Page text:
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How to Hold on to Critical Knowledge When Employees Leave

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@readwriteReadWrite

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If you do a good job as a leader, the people you mentor will eventually outgrow their original roles. Some will rise within their departments; others will go on to lead new teams. Many will go on to work for other businesses. 
Whatever their reasons, people don’t stay still for long. On average, workers change jobs once every four years. With unemployment rates skyrocketing and budgets tighter than they've been in decades, businesses must act now to avoid the devastating consequences of sudden knowledge loss. Losing workers is bad enough, but losing knowledge can lead to even greater problems over time.
Your knowledge management strategy determines whether your company can survive the loss of key employees. Businesses that plan for the inevitable make smooth transitions, while others scramble after every change.
Don’t imagine your team members are too loyal to leave or too happy in their current positions to demand advancement. People and situations change. The administrative assistant who keeps things running like clockwork may decide to return to school. Your best salesperson may decide to open a craft brewery. Your brilliant HR manager may apply for that open position in your marketing department.
When life happens, you can either lean on your processes to mitigate the disruption or let chaos and confusion put your profits at risk. Help insulate your company from the dangers of knowledge loss by establishing best practices ahead of time.

Conduct longer, more thorough exit interviews.

Just as people change over time, so do their work roles. Someone who was onboarded as a customer service representative may have become the development team’s go-to person for FAQ content over the years. The people who work with that person might recognize her valuable contributions, but you won’t know unless you ask.
When employees leave, don’t just wish them well and set an end date. Take some time to have them walk through their daily work with their managers and show off all the projects they’ve completed. Not only does this process help employees take inventory of their accomplishments, but it also lets leaders see and appreciate more of the work that happens between the lines — and protect it.

Form mentorship arrangements to train and cross-train workers.

When longtime employees make the big jump to VP, retire, or take on a new challenge, they take all their little tricks, processes, and problem-solving approaches with them. You can’t replace years of experience, but you can ensure that you retain as much knowledge as possible by setting up mentorship chains. As you establish a culture that values mentorship, you can strengthen bonds between workers, improving communication and facilitating the transfer of knowledge that might otherwise go undiscovered.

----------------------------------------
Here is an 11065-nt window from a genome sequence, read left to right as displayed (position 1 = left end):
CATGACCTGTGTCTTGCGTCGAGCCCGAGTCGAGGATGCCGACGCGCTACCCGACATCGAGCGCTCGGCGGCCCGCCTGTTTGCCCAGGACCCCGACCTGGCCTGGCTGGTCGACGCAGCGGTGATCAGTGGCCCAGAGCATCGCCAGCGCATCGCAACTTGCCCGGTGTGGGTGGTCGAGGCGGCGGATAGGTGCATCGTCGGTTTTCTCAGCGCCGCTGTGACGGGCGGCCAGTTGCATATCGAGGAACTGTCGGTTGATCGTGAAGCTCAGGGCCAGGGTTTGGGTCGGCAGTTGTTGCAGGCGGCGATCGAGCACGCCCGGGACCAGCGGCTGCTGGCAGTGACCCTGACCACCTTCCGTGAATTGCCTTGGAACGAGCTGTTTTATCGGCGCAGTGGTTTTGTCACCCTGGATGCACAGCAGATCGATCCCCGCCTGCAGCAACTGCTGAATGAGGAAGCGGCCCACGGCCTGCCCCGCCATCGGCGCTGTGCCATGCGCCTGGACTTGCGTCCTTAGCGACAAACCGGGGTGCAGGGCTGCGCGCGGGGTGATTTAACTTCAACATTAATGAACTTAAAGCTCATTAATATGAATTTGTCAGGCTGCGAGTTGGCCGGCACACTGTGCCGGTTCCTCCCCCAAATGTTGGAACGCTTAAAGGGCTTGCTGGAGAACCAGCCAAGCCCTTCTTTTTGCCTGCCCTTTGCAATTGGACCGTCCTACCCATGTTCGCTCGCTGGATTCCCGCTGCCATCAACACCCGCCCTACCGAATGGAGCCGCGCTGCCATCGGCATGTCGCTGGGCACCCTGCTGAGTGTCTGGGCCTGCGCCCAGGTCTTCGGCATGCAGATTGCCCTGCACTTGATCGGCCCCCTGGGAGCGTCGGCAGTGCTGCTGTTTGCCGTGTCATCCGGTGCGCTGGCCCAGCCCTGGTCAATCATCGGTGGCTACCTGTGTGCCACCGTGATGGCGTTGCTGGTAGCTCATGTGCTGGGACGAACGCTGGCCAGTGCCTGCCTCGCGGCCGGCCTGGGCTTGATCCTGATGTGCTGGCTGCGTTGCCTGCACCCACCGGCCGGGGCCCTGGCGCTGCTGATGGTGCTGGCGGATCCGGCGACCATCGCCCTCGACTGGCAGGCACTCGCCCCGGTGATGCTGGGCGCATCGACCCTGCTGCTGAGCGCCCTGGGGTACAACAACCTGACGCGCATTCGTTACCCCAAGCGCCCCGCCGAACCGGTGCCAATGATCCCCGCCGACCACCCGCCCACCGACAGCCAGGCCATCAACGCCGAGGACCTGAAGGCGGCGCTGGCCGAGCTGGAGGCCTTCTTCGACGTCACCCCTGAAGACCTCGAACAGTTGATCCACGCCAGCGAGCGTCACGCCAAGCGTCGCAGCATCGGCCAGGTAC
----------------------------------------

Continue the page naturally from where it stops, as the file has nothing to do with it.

Use mentorship arrangements as opportunities for cross-training. Encourage frontline reps to spend some time shadowing programmers to get a greater appreciation for the challenges of the back end. Similarly, have coders spend some time with people who take customer calls to learn more about the real problems customers face. When everyone knows a bit of everything, the whole company benefits.

Develop an updated map of responsibilities.

Your org chart tells you who holds which titles, but does it tell you what those titles mean? Without an updated map of which responsibilities go with which roles, you may not realize what knowledge you’ve lost after a departure until the damage is done.
Take sales and marketing, for example. These two teams share several goals, tools, and contacts. In some organizations, the sales team might handle duties that other companies assign to the marketing team. If your director of marketing leaves and you bring in an outside replacement, the new director may not expect to own certain vendor relationships or performance metrics.
Avoid this situation by regularly updating and documenting the responsibilities for every role in your organization. 

Identify and develop successors before you need them.

Great employees find ways to push their careers forward. You can either facilitate that growth or lose your best and brightest to headhunters and competitors.
Teach workers to identify one person who would take over their duties should they become unable to complete them. Managers should know which of their team members — or if not a team member, a colleague — would be the best short-term replacement if circumstances demanded it.
Even people committed to the company for the long haul may spend long periods of time away from work. Serious medical issues or family troubles can prevent workers from performing their regular duties. Groomed successors can step in to help with short-term needs, and if someone leaves unexpectedly, a trained successor makes an ideal candidate to fill the open position.
Never let your desire to hold on to knowledge prevent you from investing in the growth of your employees. Some will leave, but others will stay to shape the future of your company. Continue to invest in the development of your teams — and in the bonds between them — to mitigate knowledge loss during transitions.

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